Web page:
This is a company carrying on trading activities which does not include ‘to a substantial extent activities other than trading activities.’
Non-trading activities may include investment in property, share portfolios, bonds etc.
Excess cash deposits may point to a non-trading activity. Where cash is being accumulated for future use in the trade then the company will be classed as trading.
HMRC use the phrase ‘substantial extent’ by which they mean more than 20%. They apply the 20% test to:
Turnover – does investment income exceed 20% of total turnover?
Balance sheet – are more than 20% of the assets of the company held as investments?
Expenses – do more than 20% of the expenses relate to non-trading expenses?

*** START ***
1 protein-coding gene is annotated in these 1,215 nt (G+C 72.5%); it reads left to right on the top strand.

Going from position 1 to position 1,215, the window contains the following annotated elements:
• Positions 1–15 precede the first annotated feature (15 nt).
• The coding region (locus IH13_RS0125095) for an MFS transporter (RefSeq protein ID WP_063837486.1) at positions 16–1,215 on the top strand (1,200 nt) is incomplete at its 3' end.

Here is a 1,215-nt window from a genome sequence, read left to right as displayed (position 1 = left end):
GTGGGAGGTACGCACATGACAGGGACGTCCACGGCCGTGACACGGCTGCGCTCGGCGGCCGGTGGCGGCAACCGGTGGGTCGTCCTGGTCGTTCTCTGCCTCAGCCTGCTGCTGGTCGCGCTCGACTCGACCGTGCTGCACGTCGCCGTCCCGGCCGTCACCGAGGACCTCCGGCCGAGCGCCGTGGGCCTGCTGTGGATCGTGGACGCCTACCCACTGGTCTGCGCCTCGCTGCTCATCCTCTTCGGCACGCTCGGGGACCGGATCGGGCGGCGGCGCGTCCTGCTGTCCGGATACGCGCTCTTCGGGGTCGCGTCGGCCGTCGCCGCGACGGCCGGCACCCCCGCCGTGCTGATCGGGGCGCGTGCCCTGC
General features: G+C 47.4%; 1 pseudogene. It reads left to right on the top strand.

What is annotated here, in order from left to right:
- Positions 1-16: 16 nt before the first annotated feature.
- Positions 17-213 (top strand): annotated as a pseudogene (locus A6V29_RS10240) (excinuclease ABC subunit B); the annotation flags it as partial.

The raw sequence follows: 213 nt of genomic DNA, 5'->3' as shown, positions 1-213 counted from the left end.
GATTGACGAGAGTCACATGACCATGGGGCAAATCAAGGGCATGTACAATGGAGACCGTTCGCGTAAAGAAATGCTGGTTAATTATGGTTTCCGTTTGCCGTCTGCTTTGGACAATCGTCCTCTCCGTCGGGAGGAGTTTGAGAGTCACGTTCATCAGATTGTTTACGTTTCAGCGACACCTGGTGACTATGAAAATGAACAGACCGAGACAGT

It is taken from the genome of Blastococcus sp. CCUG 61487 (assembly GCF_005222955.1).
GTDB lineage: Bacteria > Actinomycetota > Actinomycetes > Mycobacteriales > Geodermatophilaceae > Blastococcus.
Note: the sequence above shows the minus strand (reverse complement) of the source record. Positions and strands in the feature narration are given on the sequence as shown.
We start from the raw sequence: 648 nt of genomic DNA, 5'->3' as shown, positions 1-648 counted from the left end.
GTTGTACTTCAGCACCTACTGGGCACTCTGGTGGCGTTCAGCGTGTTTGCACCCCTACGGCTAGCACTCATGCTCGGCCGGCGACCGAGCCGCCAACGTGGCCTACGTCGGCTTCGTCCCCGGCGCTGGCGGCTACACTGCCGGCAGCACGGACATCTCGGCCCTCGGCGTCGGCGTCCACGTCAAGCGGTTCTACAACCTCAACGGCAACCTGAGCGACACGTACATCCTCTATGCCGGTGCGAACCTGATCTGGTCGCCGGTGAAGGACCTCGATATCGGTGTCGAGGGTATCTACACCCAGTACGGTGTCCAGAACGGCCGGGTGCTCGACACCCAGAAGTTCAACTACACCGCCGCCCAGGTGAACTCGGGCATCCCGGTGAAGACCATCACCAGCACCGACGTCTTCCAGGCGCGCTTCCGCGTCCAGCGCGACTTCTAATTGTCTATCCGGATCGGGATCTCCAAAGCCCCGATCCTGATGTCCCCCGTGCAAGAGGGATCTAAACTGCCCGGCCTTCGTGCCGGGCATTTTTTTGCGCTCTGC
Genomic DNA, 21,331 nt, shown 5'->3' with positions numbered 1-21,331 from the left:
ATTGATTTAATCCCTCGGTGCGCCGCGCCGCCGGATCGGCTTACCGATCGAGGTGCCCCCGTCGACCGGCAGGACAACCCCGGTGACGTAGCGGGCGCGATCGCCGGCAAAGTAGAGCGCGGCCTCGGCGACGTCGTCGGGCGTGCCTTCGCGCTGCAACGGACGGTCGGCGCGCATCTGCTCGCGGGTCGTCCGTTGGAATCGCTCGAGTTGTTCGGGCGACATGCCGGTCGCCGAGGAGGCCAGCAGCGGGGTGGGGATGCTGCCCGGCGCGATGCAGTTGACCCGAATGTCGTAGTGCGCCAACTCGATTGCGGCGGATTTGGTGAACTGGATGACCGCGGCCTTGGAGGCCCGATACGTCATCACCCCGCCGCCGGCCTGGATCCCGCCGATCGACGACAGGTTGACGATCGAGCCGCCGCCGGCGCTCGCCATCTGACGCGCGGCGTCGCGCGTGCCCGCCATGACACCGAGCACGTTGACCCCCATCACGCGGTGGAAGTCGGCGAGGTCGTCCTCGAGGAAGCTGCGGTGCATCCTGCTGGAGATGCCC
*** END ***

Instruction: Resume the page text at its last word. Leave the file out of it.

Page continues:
Directors’ time – do the directors spent more than 20% of the time managing non trading activities.
Cash held on deposit may not involve much ‘activity’ in managing it and this can also indicate trading.
Where the cash surplus arises from the sale of a trade or business assets prior to liquidation then ER can still be claimed but the distributions must be made within 3 years of the sale of the assets. .